Consuelo Northrop Bailey
1940 to Today
Woman of many firsts, including first elected female Lieutenant Governor in the U.S. (1956); first Vermont woman admitted to to practice before the U.S. Supreme Court (1933); first woman State's Attorney in Vermont; and first woman to try (and win) a murder case in Vermont (1929). Elected Vice-Chairman of the Republican State Committee (1934) and Republican National Committeewoman for Vermont (1935), an office which she held for 37 years.
Date of Birth10/19/1899
Date of Death09/09/1976
Consuelo Northrop Bailey was born on the Northrop family farm in Fairfield in 1899. She attended high school in St. Albans and graduated from the University of Vermont in 1921. Bailey later entered Boston University Law School, graduating in 1925.
Bailey was the seventh Vermont woman to be admitted to the Vermont Bar Association. She was the Chittenden County State's Attorney from 1927-1931, making her one of the first elected prosecutors in the country. She was the first woman to try (and win) a murder case in Vermont. She was also the first Vermont woman to be admitted to practice law before the U.S. Supreme Court. As State's Attorney, Bailey was an adamant prohibitionist and recommended heavy sentences for convicted criminals.
Consuelo Bailey served as Chittenden County State Senator for one term before becoming executive secretary for U.S. Senator Ernest W. Gibson in Washington from 1931-1937. Here she met many national political figures, including President Herbert Hoover and New York Governor and presidential candidate Thomas E. Dewey.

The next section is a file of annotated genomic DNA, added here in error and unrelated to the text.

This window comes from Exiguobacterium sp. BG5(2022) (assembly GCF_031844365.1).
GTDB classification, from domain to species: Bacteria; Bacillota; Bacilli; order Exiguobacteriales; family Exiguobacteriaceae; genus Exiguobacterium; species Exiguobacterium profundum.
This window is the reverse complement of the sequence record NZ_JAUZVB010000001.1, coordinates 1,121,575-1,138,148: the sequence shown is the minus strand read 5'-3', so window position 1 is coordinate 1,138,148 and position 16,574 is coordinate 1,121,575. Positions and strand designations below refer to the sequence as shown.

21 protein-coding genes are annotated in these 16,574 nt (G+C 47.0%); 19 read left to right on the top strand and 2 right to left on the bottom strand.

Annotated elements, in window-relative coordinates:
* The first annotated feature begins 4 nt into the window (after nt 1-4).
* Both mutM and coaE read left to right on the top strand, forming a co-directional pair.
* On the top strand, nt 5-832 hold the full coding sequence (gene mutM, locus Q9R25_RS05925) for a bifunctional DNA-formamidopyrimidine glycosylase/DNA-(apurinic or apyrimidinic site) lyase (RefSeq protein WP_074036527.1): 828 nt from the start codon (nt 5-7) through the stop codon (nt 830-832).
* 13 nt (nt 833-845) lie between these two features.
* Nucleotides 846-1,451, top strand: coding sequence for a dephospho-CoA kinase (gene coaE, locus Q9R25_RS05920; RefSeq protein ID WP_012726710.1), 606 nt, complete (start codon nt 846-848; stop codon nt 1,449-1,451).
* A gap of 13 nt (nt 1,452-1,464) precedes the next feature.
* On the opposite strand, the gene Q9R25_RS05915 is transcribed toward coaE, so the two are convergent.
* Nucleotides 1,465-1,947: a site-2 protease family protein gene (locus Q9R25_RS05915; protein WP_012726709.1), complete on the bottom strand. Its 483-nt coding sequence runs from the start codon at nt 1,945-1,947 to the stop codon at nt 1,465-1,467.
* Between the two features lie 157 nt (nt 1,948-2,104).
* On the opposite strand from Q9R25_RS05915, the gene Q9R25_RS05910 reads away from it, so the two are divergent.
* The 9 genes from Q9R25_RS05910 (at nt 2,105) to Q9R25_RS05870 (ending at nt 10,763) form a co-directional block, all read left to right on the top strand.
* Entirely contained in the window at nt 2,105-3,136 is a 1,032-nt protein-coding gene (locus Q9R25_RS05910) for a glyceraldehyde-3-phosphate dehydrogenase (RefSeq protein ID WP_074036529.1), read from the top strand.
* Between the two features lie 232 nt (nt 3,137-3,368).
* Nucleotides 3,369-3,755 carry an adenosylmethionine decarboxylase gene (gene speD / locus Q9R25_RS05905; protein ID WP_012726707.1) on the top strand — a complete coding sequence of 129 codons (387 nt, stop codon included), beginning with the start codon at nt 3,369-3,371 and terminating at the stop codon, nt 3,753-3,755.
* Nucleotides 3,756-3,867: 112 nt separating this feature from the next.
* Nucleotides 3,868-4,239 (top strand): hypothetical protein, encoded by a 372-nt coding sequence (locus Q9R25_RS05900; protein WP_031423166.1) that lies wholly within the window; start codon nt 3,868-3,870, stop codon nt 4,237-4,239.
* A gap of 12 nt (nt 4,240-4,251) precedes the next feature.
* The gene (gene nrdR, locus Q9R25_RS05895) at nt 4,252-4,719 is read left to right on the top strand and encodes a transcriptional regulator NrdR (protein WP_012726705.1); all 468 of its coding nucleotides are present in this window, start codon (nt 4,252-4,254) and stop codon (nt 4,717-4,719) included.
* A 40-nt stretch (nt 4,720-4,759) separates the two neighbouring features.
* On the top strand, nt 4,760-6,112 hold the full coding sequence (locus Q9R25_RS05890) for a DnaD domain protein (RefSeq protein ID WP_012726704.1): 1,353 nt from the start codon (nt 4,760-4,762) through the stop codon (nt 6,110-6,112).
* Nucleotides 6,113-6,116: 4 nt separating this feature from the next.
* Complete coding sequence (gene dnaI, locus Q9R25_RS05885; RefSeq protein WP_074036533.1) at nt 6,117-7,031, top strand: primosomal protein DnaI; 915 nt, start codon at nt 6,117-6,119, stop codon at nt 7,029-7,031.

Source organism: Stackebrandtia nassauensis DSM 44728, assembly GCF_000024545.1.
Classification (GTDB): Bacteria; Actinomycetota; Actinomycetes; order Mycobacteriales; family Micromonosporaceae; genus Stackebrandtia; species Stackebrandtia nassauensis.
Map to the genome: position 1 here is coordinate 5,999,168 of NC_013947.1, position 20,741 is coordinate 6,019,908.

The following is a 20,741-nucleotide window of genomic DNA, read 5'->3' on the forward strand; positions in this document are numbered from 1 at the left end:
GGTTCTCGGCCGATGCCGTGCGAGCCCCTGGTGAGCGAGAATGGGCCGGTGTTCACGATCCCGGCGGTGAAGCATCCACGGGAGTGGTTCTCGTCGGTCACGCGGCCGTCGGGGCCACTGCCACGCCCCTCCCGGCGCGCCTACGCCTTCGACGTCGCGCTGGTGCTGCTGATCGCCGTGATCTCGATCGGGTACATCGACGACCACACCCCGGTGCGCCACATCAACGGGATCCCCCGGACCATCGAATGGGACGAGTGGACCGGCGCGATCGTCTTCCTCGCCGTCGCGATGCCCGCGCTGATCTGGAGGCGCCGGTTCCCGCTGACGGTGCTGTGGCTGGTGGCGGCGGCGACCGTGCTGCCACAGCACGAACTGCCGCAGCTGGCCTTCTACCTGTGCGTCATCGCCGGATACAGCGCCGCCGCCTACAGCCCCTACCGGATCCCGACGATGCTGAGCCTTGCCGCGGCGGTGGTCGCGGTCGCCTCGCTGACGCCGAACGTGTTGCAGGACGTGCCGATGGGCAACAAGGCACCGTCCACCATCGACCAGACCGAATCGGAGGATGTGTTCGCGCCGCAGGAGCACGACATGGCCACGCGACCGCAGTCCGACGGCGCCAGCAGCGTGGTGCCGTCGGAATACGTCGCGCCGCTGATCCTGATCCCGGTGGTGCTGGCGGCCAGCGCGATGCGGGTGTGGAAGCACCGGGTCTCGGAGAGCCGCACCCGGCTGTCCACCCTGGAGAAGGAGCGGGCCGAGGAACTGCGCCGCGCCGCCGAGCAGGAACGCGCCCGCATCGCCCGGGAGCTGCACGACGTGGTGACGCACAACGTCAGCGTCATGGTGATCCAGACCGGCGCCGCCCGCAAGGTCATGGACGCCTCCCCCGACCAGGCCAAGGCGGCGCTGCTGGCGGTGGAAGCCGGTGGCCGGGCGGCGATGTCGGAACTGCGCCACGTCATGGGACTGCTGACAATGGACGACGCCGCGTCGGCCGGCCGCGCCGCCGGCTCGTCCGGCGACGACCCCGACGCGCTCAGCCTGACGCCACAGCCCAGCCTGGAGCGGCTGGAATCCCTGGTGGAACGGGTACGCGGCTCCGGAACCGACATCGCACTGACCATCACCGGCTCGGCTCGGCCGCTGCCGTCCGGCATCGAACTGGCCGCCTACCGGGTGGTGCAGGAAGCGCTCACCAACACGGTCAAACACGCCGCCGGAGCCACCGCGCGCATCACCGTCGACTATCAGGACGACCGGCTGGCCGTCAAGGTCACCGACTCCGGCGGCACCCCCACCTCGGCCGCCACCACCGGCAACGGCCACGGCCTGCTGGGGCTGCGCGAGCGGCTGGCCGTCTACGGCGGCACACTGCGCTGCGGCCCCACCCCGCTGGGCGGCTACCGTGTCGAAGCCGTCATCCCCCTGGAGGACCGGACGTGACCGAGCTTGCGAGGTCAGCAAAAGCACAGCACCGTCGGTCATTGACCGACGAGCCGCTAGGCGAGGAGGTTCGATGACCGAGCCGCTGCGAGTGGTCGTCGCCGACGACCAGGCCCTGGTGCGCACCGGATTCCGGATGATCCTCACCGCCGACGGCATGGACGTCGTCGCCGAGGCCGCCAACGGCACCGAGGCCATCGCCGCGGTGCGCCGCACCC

In 1934, Bailey was elected Vice-Chairman of the Republican State Committee. From 1936 to 1976, Consuelo Bailey represented Vermont on the Republican National Committee.
In 1941, Consuelo Bailey married fellow lawyer and Republican activist, H. Albon Bailey. Albon Bailey was the first mayor of Winooski after its separation from Colchester in 1923. Together they set up the law firm of Bailey & Bailey in Burlington.
As South Burlington's elected representative to the Vermont Legislature, Bailey ran a tireless grassroots campaign in 1953 that led to her victory in being elected as Speaker of the House.
In 1954 Consuelo Bailey won the election for Lieutenant Governor, making her the first woman in the country to be elected to this office.
Bailey chose not to run for the governor's seat. After leaving office, she cared for her husband who had Parkinson's disease.
Consuelo Northrup Bailey was involved in many charitable organizations throughout her life. She stayed active in the Republican Party until her death in 1976. At this time, she had finished her autobiography, "Leaves Before the Wind", which was published after her death.
Bailey bequeathed to the Town of Fairfield monies to build The Bent Northrop Memorial Library which opened in 1988.
Bailey also left behind a vast amount of correspondence which is now located at the University of Vermont Special Collections Library. Her papers serve not only as a valuable political record, but also give an extensive account of women's lives during this time through personal correspondence with her mother and sisters.
Throughout Consuelo Northrop Bailey's lifetime, she ran for political office 24 times and won every one.
Organizations or Movements
- Vermont Bar Association
- Republican National Committee
- Calvin Coolidge Foundation
- Vermont Governor's Commission on the Status of Women
- Keep Vermont Beautiful
- Vermont Historic Sites Commission
- Zonta Club
- Vermont League of Women Voters
- Vermont Federation of Business and Professional Women's Clubs
- Boston University School of Law, 1925